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Cellcom’s acquisition of Golan Telecom still leaves fierce competition in Israel

Cellcom has completed the acquisition of smaller rival Golan Telecom in a deal that will help it to build some scale but is unlikely to address competition issues in the Israeli market.

Israel’s largest mobile operator announced it has closed the deal it has been working on for the past six months, ultimately paying 545 million shekels (US$160 million), in addition to adjustments for cash and debt.

Israel’s mobile operators are desperate to consolidate. Indeed, Cellcom went head-to-head with incumbent Bezeq earlier this year in order to secure Golan Telecom, while France’s Altice made a move to acquire Partner Communications via its Israeli telco subsidiary Hot Telecom; the latter deal fell apart for various reasons, including Altice’s reluctance to agree to a termination fee, which would have almost certainly been required given the government’s reluctance to allow more than one M&A deal to go ahead.

On which note, the Israel Competition Authority gave the go-ahead for the Cellcom/Golan Telecom tie-up in June, noting that it would be unlikely to impact on market competition.

Competition is indeed flourishing. Specifically, the authority pointed out that as many as 2 million Israeli mobile customers switch operator every year, which is a huge number when you consider that it represents somewhere between a fifth and a quarter of the country’s population. By way of comparison, in Spain, which is also highly competitive, mobile number portability came in at around 15% last year, according to regulator the CNMC’s figures.

The Israeli government has worked hard to foster strong mobile competition in recent years and as a result prices have fallen – and continue to fall – and mobile revenues are in decline.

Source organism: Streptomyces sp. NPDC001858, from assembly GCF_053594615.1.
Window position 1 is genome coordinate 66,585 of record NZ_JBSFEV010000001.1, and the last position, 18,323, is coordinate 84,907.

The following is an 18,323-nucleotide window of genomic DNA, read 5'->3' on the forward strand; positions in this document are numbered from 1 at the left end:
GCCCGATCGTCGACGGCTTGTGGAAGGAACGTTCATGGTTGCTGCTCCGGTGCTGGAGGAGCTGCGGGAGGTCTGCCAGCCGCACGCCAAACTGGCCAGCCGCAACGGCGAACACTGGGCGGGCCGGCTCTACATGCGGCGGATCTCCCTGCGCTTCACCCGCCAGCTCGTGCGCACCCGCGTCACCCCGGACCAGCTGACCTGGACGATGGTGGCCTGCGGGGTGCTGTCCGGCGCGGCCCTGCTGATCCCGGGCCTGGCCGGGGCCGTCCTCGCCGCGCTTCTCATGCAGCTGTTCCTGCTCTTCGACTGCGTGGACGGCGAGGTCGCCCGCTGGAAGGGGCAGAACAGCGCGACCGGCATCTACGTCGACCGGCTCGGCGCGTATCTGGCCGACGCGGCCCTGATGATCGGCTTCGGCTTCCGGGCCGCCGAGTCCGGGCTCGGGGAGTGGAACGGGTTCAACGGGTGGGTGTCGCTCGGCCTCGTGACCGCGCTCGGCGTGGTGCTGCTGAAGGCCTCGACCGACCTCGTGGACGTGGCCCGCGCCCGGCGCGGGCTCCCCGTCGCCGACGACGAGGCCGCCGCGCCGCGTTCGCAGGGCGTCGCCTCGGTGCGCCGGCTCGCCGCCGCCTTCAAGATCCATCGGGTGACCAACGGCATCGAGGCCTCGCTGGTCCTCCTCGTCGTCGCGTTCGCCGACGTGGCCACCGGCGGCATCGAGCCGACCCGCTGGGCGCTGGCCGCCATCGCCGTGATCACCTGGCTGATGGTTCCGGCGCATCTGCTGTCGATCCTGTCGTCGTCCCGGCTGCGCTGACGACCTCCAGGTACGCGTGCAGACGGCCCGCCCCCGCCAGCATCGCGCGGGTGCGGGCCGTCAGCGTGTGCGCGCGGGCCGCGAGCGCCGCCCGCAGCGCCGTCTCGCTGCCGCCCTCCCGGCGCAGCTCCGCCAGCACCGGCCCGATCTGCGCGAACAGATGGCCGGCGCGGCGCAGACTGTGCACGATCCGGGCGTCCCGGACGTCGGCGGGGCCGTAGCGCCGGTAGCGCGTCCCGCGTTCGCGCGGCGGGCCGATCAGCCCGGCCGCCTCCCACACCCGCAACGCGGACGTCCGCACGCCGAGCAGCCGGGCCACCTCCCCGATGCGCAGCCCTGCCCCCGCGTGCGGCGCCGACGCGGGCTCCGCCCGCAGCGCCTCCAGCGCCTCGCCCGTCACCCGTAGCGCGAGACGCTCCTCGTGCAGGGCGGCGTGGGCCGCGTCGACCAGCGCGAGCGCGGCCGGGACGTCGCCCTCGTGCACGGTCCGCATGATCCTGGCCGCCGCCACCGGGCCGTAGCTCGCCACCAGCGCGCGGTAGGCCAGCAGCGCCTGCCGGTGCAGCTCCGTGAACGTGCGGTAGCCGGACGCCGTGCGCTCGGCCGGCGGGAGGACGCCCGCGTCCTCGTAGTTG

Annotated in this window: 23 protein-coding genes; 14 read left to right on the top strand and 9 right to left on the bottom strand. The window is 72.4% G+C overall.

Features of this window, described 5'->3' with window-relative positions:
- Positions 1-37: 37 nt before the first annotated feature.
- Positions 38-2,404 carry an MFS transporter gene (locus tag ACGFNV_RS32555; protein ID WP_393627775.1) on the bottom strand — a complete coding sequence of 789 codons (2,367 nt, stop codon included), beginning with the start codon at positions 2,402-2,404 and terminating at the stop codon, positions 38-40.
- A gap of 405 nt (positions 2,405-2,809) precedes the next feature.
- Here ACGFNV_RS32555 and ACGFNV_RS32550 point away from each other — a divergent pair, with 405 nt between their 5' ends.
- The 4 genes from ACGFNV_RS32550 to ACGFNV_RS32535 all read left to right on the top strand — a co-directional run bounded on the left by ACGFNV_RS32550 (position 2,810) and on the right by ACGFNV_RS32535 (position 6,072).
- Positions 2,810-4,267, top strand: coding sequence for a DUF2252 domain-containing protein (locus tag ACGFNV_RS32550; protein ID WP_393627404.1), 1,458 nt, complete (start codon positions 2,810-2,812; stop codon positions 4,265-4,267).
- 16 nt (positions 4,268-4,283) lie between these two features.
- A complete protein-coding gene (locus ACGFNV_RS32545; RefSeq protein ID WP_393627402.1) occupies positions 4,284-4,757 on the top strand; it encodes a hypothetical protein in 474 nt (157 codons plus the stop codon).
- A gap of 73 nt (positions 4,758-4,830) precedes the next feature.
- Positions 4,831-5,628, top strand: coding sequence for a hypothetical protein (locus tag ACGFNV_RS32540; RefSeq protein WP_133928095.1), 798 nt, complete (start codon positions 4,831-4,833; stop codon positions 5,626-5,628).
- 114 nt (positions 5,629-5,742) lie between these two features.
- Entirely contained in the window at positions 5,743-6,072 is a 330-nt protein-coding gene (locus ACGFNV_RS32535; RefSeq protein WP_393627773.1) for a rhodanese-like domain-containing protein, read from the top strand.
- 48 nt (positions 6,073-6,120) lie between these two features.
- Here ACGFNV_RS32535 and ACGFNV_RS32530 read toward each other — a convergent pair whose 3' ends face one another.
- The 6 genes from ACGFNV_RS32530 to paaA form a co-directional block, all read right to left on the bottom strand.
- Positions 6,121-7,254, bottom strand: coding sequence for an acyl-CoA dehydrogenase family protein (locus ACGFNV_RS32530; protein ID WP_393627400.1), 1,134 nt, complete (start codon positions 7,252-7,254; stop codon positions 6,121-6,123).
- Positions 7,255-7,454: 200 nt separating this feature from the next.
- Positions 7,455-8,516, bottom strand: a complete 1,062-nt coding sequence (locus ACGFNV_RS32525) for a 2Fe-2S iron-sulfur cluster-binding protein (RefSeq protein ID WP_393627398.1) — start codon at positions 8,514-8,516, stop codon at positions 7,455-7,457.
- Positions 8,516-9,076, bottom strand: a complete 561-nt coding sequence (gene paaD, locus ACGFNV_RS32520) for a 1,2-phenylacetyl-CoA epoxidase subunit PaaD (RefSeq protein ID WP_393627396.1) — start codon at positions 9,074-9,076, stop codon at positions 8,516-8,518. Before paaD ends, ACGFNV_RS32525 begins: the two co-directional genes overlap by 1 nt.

Cellcom blamed the Covid-19 pandemic for its revenue slide in Q2 this year, which included an 8.3% year-on-year fall in mobile service revenues, but a look at its most recent annual report shows mobile service revenues have been dropping for the past few years.

In his comments alongside the Q2 report, published last week, Cellcom CEO Avi Gabbay said he expects Golan Telecom to “make a significant addition to the Company’s Adjusted EBITDA and Free Cash Flow.” But the impact of the deal on the broader market might well be negligible.

As the Competition Authority noted, the merger does not reduce the number of network operators in Israel, since Golan Telecom has been operating under a network-sharing deal with Cellcom for the past three years. In fact, a function of the deal saw Golan Telecom’s operating licence replaced by an MVNO licence for an interim period, at the behest of the regulator. It seems that Golan Telecom will remain as a separate entity, albeit controlled by Cellcom.

The authority said it also looked at the issue of price rises as a result of the merger and concluded that there was no reason for concern, the market will remain competitive.

Israel auctioned off its first 5G frequencies earlier this month, selling spectrum in various bands including 700 MHz and 3.5 GHz. However, 5G is unlikely to trigger any serious price rises, at least in the short term.

According to Israeli newspaper Haaretz, in addition to the fact that actual 5G services are still some way off, the operators have made it clear that they do not intend to charge more for 5G, choosing instead to rely on customers’ increased data usage to recoup their costs.

All in all, it looks like Israel’s mobile operators will be living with a revenue squeeze for some time to come.


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